ACRP provides two kinds of services, namely professional body services and training support services. These two groups of services are closely related: to be a professional assumes that the persons was trained for the profession. With this in mind, ACRP’s mission statement (strategic focus) brings training and professionalisation together. The mission is:

  • To pursue the establishment of a professional body for “religious professionals” in terms of the National Qualifications Framework (NQF) Act of 2008, to be recognised by the SA Qualifications Authority (SAQA).
  • Through the professional body’s processes to support the professionalisation of religious (church, ministry) practice within the Christian tradition, with a particular focus on the needs of the independent / informal church environment.
  • As a special case, through the professional body to pursue to the professionalisation of pastoral counselling within the South African regulatory framework.
  • Through the professional body to develop a training dispensation that will guarantee access to affordable, formal ministry training to current and prospective ministry leaders across the continent, irrespective of challenges implied by their levels of prior learning, financial status, geographic location, etc.
  • To pursue the coordination (development of a joint vision and strategy) among a wide range of ministry training institutions in South, Southern and sub-Saharan Africa, and through this to strengthen the role churches and Christian ministries can play in the healing of communities in Africa.
  • To support efforts of other institutions related to the above, over the continent and internationally.

The ACRP Professional Body Principles & Functions

  • ACRP has been recognised by and registered with SAQA as a professional body for Christian religious practitioners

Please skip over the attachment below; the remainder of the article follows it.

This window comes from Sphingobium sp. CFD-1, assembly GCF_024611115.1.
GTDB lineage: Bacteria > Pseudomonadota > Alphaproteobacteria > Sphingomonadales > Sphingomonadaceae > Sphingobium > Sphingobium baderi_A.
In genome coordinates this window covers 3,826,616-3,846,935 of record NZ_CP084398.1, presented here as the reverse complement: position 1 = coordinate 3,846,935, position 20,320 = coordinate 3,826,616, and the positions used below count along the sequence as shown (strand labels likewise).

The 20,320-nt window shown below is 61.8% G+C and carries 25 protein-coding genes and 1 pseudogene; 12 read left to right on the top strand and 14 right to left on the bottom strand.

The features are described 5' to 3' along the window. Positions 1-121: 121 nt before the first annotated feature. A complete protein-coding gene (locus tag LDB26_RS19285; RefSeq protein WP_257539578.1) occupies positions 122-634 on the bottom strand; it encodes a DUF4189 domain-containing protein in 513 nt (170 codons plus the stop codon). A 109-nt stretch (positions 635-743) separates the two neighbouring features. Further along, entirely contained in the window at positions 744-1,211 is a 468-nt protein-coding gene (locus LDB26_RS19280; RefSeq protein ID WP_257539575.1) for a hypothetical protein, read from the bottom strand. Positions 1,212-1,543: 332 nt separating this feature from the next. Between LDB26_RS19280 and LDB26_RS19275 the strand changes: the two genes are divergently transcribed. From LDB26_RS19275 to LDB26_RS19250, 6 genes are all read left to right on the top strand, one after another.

• The principles for professionalization are as set out in the NQF Act, 67 of 2008, the SAQA professional body guidelines and the ACRP rules document.
  • One of the functions of the professional body is to focus on professionalization in the sphere of religious professions through training (ministerial formation).
    • In this capacity ACRP’s role is to develop, in conjunction with churches, ministries and training institutions a survey (general overview) of the ministry formation needs (in terms of training resources and accredited qualifications for ministry formation) in South Africa (and wider in Africa);
    • To identify the existing formal, SAQA accredited or recognised resources and qualifications for ministry formation in the country and region;
    • Where needed, to facilitate the development of appropriate new accredited qualifications and to assist training institutions in preparing applications for accreditation for these qualifications by the relevant authorities within the country’s formal qualification framework.
  • A related professionalization function is to define “professional designations: for the ministry occupations. The designations defined by ACRP and registered in terms of the NQF Act are:
    1. Religious Practitioner
    2. Religious Professional and
    3. Religious Specialist.
  • As the professional body for religious professionals, ACRP also provides a variety of additional professionalization services to churches, church networks, ministries and ministry networks and individual practitioners involved in Christian ministry, including guidance on matters of due diligence and responsible management.